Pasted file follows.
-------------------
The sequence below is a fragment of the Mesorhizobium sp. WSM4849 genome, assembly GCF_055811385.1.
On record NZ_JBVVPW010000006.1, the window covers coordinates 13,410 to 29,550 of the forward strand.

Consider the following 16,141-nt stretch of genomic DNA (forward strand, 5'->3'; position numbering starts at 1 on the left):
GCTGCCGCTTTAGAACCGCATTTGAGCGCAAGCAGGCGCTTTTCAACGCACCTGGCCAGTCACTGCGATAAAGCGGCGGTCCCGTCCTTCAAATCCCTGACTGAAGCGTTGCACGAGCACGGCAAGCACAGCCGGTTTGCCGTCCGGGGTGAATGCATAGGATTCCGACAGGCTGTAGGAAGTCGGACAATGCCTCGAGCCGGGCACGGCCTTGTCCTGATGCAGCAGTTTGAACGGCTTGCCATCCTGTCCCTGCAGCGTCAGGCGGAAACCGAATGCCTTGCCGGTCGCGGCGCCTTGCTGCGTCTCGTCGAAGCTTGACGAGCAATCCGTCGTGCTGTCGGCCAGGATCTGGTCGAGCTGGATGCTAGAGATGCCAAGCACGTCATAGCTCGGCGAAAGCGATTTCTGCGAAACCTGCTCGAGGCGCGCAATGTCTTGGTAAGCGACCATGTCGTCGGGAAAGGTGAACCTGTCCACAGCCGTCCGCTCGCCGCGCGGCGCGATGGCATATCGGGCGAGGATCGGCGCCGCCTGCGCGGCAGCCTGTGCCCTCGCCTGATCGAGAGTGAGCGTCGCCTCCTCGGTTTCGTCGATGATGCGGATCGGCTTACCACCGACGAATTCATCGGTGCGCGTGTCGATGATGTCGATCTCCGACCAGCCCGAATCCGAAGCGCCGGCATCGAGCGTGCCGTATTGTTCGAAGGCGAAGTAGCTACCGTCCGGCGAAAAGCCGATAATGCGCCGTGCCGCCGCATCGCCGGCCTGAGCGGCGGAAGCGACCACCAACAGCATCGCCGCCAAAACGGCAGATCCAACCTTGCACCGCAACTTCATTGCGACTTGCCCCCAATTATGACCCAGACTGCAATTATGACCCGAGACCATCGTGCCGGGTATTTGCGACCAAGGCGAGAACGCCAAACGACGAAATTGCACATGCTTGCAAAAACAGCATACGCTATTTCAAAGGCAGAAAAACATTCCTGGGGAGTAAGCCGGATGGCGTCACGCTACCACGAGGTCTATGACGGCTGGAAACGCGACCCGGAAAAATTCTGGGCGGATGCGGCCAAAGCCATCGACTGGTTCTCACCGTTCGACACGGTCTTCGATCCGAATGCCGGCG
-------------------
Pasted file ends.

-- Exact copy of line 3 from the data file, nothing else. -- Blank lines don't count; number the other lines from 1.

Consider the following 16,141-nt stretch of genomic DNA (forward strand, 5'->3'; position numbering starts at 1 on the left):